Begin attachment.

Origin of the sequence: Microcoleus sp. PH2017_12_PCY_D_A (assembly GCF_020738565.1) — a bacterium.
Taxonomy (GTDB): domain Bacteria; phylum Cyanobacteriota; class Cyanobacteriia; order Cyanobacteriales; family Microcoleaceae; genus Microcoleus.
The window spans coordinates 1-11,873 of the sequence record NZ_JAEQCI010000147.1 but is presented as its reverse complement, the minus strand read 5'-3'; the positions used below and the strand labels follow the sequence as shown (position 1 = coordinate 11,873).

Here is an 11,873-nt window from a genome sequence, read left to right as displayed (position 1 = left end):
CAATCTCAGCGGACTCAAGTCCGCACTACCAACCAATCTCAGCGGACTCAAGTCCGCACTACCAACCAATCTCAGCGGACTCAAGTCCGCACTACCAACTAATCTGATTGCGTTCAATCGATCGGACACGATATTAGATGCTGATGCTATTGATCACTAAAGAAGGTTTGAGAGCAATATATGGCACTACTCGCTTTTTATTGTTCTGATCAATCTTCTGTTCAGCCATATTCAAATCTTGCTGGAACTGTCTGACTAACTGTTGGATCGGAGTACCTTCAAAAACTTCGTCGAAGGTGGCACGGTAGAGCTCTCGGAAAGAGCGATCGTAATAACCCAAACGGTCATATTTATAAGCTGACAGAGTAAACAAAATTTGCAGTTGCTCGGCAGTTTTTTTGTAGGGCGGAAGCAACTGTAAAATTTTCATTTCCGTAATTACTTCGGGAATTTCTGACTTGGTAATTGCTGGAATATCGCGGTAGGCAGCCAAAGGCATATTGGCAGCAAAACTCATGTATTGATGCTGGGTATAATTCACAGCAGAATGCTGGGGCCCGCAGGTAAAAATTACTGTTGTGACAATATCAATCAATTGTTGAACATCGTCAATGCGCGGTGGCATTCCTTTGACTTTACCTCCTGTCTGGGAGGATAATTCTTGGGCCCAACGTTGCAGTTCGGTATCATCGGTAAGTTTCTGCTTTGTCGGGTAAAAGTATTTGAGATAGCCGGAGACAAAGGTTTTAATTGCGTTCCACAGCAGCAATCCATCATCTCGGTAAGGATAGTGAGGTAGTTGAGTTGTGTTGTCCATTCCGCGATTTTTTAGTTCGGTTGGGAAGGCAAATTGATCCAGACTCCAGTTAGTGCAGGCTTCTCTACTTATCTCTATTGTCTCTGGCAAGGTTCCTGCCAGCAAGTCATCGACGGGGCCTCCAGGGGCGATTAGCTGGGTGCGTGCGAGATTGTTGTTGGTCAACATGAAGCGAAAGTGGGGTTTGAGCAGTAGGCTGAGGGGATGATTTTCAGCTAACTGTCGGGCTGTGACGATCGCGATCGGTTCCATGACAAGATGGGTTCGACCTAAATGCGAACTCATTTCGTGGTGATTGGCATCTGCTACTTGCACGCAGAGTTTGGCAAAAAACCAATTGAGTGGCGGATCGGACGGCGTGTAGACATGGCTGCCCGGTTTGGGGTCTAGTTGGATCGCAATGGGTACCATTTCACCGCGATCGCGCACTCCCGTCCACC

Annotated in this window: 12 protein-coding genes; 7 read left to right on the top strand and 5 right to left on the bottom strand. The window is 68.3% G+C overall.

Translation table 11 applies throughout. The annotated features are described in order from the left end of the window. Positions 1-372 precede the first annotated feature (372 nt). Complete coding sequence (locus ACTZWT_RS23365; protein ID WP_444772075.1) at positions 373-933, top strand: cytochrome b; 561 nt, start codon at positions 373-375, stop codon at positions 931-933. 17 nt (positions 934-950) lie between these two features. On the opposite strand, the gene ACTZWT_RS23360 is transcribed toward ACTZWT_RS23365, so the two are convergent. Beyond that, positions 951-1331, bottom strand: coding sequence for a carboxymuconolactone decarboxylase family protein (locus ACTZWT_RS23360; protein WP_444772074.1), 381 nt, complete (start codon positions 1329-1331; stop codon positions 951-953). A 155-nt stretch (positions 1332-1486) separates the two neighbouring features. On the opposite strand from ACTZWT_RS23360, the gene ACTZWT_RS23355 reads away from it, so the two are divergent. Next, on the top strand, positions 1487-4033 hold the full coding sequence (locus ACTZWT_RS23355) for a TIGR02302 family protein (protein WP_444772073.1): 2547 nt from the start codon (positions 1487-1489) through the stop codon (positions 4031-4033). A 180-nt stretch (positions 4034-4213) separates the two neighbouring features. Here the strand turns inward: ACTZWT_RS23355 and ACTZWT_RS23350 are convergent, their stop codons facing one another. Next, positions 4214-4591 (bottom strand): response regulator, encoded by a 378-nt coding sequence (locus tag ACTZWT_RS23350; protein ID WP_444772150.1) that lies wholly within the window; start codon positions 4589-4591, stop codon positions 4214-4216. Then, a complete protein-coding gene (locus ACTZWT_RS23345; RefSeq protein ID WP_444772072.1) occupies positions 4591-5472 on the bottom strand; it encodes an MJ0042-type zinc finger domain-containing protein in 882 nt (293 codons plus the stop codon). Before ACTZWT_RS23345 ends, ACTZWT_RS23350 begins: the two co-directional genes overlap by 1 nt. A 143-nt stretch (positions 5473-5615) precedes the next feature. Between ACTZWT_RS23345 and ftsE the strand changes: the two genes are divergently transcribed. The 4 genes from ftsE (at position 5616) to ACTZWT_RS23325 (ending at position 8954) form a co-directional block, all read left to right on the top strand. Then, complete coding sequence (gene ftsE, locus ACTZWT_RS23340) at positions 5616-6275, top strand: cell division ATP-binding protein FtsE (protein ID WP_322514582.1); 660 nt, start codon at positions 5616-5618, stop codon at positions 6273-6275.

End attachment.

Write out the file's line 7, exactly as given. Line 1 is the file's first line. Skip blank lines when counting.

Translation table 11 applies throughout. The annotated features are described in order from the left end of the window. Positions 1-372 precede the first annotated feature (372 nt). Complete coding sequence (locus ACTZWT_RS23365; protein ID WP_444772075.1) at positions 373-933, top strand: cytochrome b; 561 nt, start codon at positions 373-375, stop codon at positions 931-933. 17 nt (positions 934-950) lie between these two features. On the opposite strand, the gene ACTZWT_RS23360 is transcribed toward ACTZWT_RS23365, so the two are convergent. Beyond that, positions 951-1331, bottom strand: coding sequence for a carboxymuconolactone decarboxylase family protein (locus ACTZWT_RS23360; protein WP_444772074.1), 381 nt, complete (start codon positions 1329-1331; stop codon positions 951-953). A 155-nt stretch (positions 1332-1486) separates the two neighbouring features. On the opposite strand from ACTZWT_RS23360, the gene ACTZWT_RS23355 reads away from it, so the two are divergent. Next, on the top strand, positions 1487-4033 hold the full coding sequence (locus ACTZWT_RS23355) for a TIGR02302 family protein (protein WP_444772073.1): 2547 nt from the start codon (positions 1487-1489) through the stop codon (positions 4031-4033). A 180-nt stretch (positions 4034-4213) separates the two neighbouring features. Here the strand turns inward: ACTZWT_RS23355 and ACTZWT_RS23350 are convergent, their stop codons facing one another. Next, positions 4214-4591 (bottom strand): response regulator, encoded by a 378-nt coding sequence (locus tag ACTZWT_RS23350; protein ID WP_444772150.1) that lies wholly within the window; start codon positions 4589-4591, stop codon positions 4214-4216. Then, a complete protein-coding gene (locus ACTZWT_RS23345; RefSeq protein ID WP_444772072.1) occupies positions 4591-5472 on the bottom strand; it encodes an MJ0042-type zinc finger domain-containing protein in 882 nt (293 codons plus the stop codon). Before ACTZWT_RS23345 ends, ACTZWT_RS23350 begins: the two co-directional genes overlap by 1 nt. A 143-nt stretch (positions 5473-5615) precedes the next feature. Between ACTZWT_RS23345 and ftsE the strand changes: the two genes are divergently transcribed. The 4 genes from ftsE (at position 5616) to ACTZWT_RS23325 (ending at position 8954) form a co-directional block, all read left to right on the top strand. Then, complete coding sequence (gene ftsE, locus ACTZWT_RS23340) at positions 5616-6275, top strand: cell division ATP-binding protein FtsE (protein ID WP_322514582.1); 660 nt, start codon at positions 5616-5618, stop codon at positions 6273-6275.